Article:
Sometimes we look at the outside appearance only, standing well back we can be overcome with bleak anxieties about a person’s fate, forgetting that Jesus’ outreach and influence extends right to the last breath. Often I’ve heard people say that ‘so and so’ got what they deserved because of their poor choices or unhealthy life styles. That was a prevalent attitude with the crowds at Golgotha.
The Gospel tells us that; “The Lord is not slack … , but is longsuffering toward us, not willing that any should perish but that all should come to repentance.”(2 Peter 3:9) We can all rejoice that Jesus’ has a very different attitude than those standing at a distance. His love is right there for us and available when we call out for it. Especially for those who others think don’t deserve it and even for those who think they have earned it.
April 17, 2011
Luke 18:19 “Why do you call me good?” Jesus answered. “No one is good—except God alone.”
Wow! Is Jesus telling us that even He isn’t good? Or is Jesus telling us to be careful about how good we think we are? Jesus is talking to a rich young ruler who has approached Him with a question as to what he has to do to inherit eternal life (Luke 18: 18 – 27). Jesus begins his answer with this powerful statement since the rich young ruler called him ‘Good teacher’. Jesus then goes on and cites the ten commandments and the young ruler immediately says – ‘I’ve followed them all since I was a boy.’ The rich young ruler seems pretty sure that he is a good as anyone gets!
Jesus takes the wind of the young ruler’s sails; “You still lack one thing. Sell everything you have and give to the poor, and you will have treasure in heaven. Then come, follow me.” (Luke 18:22) The rich young ruler couldn’t let go of his wealth and went away very sad. Jesus sums up; “How hard it is for the rich to enter the kingdom of God!” (v 24) The disciples asked; “Who then can be saved?” (v 26) And Jesus answered: “What is impossible with human beings is possible with God.” (v 27)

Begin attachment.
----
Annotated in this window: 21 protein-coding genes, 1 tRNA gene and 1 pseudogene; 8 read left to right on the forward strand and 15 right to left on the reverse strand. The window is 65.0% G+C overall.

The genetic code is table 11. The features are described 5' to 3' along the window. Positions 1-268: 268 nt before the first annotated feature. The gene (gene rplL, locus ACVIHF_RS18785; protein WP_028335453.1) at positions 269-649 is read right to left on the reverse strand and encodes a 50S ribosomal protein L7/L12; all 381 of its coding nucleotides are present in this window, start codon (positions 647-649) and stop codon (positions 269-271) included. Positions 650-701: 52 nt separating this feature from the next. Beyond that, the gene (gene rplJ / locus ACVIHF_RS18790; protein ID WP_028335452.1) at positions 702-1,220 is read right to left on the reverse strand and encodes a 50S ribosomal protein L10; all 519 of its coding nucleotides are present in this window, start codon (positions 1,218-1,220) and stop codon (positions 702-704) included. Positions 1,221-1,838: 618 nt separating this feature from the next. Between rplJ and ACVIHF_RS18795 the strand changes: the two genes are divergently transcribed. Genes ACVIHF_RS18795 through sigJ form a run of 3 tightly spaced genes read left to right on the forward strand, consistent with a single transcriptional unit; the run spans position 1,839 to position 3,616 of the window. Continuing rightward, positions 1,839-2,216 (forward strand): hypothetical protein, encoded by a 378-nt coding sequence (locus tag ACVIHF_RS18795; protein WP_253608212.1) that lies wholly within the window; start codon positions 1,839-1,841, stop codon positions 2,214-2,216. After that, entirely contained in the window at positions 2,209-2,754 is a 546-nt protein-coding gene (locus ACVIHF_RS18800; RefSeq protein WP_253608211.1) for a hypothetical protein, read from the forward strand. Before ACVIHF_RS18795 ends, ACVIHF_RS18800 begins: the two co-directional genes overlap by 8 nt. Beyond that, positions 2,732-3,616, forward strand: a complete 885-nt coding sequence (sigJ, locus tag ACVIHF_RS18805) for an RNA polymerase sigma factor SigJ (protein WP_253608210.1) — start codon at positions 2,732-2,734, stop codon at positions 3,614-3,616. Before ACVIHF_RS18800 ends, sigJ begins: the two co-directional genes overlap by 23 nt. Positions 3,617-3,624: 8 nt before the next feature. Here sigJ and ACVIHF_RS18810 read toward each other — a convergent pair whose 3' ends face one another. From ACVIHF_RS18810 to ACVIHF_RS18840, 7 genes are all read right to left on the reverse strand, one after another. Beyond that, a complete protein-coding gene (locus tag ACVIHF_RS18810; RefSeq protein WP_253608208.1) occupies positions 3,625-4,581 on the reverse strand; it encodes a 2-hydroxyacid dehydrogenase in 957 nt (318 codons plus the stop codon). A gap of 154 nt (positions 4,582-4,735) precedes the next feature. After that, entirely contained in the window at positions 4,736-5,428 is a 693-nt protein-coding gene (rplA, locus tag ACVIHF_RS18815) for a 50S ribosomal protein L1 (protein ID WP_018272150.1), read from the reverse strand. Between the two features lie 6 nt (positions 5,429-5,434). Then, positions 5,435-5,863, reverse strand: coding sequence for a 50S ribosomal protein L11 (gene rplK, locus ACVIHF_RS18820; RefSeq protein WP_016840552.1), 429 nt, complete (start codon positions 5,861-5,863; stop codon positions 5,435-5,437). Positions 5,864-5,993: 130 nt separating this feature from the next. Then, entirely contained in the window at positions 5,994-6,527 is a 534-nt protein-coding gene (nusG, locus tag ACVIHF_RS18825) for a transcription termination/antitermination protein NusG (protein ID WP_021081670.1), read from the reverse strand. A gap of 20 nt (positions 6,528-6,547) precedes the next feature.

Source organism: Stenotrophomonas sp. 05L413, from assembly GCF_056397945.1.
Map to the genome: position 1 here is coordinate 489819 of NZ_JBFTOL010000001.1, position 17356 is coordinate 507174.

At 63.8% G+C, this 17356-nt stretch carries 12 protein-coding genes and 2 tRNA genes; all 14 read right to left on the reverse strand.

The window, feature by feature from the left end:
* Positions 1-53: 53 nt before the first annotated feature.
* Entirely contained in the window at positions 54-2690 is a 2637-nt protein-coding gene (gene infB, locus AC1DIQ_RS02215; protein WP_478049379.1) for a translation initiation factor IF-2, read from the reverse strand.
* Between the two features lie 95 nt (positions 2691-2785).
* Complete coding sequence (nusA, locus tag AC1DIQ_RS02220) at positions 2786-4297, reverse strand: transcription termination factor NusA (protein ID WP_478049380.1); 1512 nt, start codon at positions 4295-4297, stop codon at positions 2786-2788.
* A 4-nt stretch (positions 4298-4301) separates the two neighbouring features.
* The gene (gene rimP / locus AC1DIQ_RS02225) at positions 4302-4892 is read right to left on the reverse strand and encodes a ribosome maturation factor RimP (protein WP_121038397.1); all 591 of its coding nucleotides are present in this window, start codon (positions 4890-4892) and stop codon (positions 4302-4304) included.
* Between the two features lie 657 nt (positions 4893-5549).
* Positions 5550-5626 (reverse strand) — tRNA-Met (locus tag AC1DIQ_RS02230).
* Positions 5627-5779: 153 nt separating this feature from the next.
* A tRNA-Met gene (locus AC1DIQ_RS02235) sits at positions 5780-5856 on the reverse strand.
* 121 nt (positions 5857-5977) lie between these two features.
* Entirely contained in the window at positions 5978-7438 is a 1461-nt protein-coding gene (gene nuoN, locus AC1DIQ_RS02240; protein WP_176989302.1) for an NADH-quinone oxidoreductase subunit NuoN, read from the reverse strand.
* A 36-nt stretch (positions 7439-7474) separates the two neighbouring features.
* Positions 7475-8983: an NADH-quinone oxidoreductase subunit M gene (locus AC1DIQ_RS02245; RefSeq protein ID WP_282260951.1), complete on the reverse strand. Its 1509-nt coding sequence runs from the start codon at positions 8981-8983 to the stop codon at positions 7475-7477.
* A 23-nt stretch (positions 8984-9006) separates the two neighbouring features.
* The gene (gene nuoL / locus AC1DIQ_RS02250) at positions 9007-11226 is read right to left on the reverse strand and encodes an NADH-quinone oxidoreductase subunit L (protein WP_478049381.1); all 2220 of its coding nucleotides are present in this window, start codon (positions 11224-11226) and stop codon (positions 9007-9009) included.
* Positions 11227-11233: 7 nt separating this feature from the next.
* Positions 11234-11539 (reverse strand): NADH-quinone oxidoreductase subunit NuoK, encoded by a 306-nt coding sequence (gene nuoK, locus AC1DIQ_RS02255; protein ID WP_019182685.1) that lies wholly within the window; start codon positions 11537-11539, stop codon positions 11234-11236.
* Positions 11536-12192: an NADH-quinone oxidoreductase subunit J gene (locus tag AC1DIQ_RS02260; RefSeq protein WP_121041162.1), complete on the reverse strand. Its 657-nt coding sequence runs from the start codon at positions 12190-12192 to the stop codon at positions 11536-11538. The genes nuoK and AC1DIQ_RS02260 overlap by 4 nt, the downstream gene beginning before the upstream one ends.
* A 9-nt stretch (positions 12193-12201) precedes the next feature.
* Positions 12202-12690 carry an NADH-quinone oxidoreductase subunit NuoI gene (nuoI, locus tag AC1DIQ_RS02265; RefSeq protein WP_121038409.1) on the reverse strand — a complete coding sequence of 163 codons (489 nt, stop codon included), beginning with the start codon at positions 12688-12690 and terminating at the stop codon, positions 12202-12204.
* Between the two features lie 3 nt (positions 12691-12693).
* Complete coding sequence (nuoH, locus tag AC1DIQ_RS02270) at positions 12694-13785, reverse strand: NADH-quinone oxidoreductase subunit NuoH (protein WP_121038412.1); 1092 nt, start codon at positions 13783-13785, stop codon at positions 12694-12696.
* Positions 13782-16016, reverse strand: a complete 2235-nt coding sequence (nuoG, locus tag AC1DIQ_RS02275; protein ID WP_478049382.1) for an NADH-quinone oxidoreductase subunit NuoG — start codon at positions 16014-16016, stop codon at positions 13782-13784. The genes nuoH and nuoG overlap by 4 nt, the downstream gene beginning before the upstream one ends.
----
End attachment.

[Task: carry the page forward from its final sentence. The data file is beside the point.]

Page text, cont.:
Is it hard for rich people to get into the kingdom of God just because their rich? Does money alone keep you out? I don’t think so – it’s your relationship to the money that counts. If you love it more than God, you’re in as much trouble as the rich young ruler. Jesus simply showed the rich young ruler what was standing in his way with respect to inheriting eternal life. For the rich young ruler it was his love of money. Anything that we place before God will keep us out of the kingdom of God. For different people it can be different things?
What holds you back? What holds me back? I’ve approached Jesus at some time or another with the attitude that I’m pretty good – I’ve arrived! Usually I fall into this trap when I’m judging someone or feeling pretty complacent in my (self) righteousness. He has a way of taking the wind out of my sails.
What if he asked me to give up ‘my everything’ and follow Him – would I respond any differently than the rich young ruler? I realize that there are some things that I am powerless over – I can’t give them up? In the poverty of that realization I can only throw myself on His mercy. By His strength I can do all things (Phil 4:13). On my own I would walk away like the rich young ruler – every time! That’s who I am! But when I become poor in spirit and realize that there is no great goodness in me I can receive His blessing; “Blessed are the poor in spirit, For theirs is the kingdom of heaven.” (Matt 5:3)
When I get to Heaven – I’ll be easy to spot. I’ll be wearing a bright orange t-shirt that says – JESUS GOT ME IN!
April 14, 2011
Luke 16:13 “No servant can serve two masters. Either he will hate the one and love the other, or he will be devoted to the one and despise the other. You cannot serve both God and Money.”
Jesus isn’t saying that money is bad or we should all live a life of poverty. He is saying that divided loyalties create a tension in our heart that eventually becomes destructive. If we serve God, we must walk as Jesus did. This is a walk of compassion, empathy and humility. If you’re like me, this kind of a walking is tough; I do it with difficulty and stumble a lot. This kind of walking makes me lose weight – especially the hard callous that always builds up around my heart.